According to an eighth aspect of the present invention, in the seventh aspect, the second feedback circuit is a current mirror circuit that inputs a current of a value corresponding to a current value output by the second differential voltage sensing circuit, to the control terminal of the off control transistor.

A ninth aspect of the present invention provides a motor driving system including:

a motor including one of a single-phase inductive load and a plural-phase inductive load;

a first MOS transistor and a second MOS transistor connected in series between a first power source and a second power source, one end of the inductive load being connected to a series connection point between the first MOS transistor and the second MOS transistor; and

a switching control system that performs switching control on the first MOS transistor and the second MOS transistor,

wherein a plurality of the first MOS transistors and a plurality of the second MOS transistors are provided in accordance with the number of the phases of the inductive load,

a plurality of the switching control systems are provided in accordance with each of a group of a plurality of the first MOS transistors and a group of a plurality of the second MOS transistors, and

the switching control system has the configuration of the switching control system according to any of the first to eighth aspects of the present invention.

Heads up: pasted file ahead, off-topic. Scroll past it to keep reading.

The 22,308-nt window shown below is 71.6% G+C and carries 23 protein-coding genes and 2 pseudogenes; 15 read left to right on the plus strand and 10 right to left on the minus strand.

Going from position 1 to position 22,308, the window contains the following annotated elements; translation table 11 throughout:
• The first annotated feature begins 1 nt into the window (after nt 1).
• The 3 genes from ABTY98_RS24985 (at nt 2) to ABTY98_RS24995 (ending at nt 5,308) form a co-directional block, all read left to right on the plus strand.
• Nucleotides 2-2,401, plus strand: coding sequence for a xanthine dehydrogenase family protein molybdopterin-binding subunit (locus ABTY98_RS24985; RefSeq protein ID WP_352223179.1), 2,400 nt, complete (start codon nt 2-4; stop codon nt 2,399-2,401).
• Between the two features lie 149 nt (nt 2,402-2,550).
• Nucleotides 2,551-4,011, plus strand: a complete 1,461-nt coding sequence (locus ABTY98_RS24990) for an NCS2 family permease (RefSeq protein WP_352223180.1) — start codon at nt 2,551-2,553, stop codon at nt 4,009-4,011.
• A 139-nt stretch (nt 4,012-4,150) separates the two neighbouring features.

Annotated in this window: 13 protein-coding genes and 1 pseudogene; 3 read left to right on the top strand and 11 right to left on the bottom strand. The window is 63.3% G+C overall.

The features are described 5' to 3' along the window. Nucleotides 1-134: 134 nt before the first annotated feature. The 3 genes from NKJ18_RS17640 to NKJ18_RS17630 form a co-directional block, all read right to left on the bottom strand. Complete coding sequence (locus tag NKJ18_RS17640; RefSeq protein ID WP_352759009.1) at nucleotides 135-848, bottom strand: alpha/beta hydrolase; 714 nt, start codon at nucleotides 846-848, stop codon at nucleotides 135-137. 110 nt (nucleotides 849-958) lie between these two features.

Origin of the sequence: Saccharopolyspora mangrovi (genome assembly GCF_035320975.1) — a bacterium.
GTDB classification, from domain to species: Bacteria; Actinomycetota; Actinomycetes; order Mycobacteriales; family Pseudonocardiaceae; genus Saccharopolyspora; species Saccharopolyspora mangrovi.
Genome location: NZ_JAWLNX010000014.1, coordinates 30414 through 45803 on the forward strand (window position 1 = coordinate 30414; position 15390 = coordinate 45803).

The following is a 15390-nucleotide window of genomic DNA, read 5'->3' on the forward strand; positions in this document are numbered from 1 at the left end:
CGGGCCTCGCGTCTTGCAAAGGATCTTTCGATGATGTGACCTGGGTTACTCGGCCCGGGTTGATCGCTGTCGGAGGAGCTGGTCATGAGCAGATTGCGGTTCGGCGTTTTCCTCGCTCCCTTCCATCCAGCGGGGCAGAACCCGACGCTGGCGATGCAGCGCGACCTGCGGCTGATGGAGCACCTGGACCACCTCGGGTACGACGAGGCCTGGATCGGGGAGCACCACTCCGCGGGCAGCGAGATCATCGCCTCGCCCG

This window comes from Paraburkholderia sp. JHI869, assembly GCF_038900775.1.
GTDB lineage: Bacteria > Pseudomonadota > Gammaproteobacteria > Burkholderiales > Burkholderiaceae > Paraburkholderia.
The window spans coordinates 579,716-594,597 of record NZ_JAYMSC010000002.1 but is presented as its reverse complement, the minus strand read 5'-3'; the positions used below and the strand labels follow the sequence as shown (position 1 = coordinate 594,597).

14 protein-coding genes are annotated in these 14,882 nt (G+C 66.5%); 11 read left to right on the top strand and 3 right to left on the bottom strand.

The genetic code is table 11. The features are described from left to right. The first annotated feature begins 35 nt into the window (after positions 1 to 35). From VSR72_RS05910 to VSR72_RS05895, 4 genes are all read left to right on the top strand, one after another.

According to the present invention, in the turn-on operation of the high-side output transistor, while the output voltage of the high-side output transistor is rising, the clip control allows the control terminal of the output transistor to be charged with a current of a given value. The present invention can thus provide a very linear slew rate for the output voltage. In the turn-off operation of the high-side output transistor, while the output voltage of the high-side output transistor is dropping, the clip control allows the control terminal of the output transistor to discharge a current of a given value. The present invention can thus provide a very linear slew rate for the output voltage.

A clip circuit does not require any complicated control but requires only a small circuit scale. The values of the charging current and discharging current can be easily set using a clip voltage and resistance. This eliminates the need for an external input terminal for current setting.

This means that the present invention can prevent an increase in circuit scale and in the number of terminals, reduce the price and size of the system, and be applied to output transistors made in accordance with various specifications.

BRIEF DESCRIPTION OF THE DRAWINGS

FIG. 1 is a block diagram of a switching control system according to Embodiment 1 of the present invention;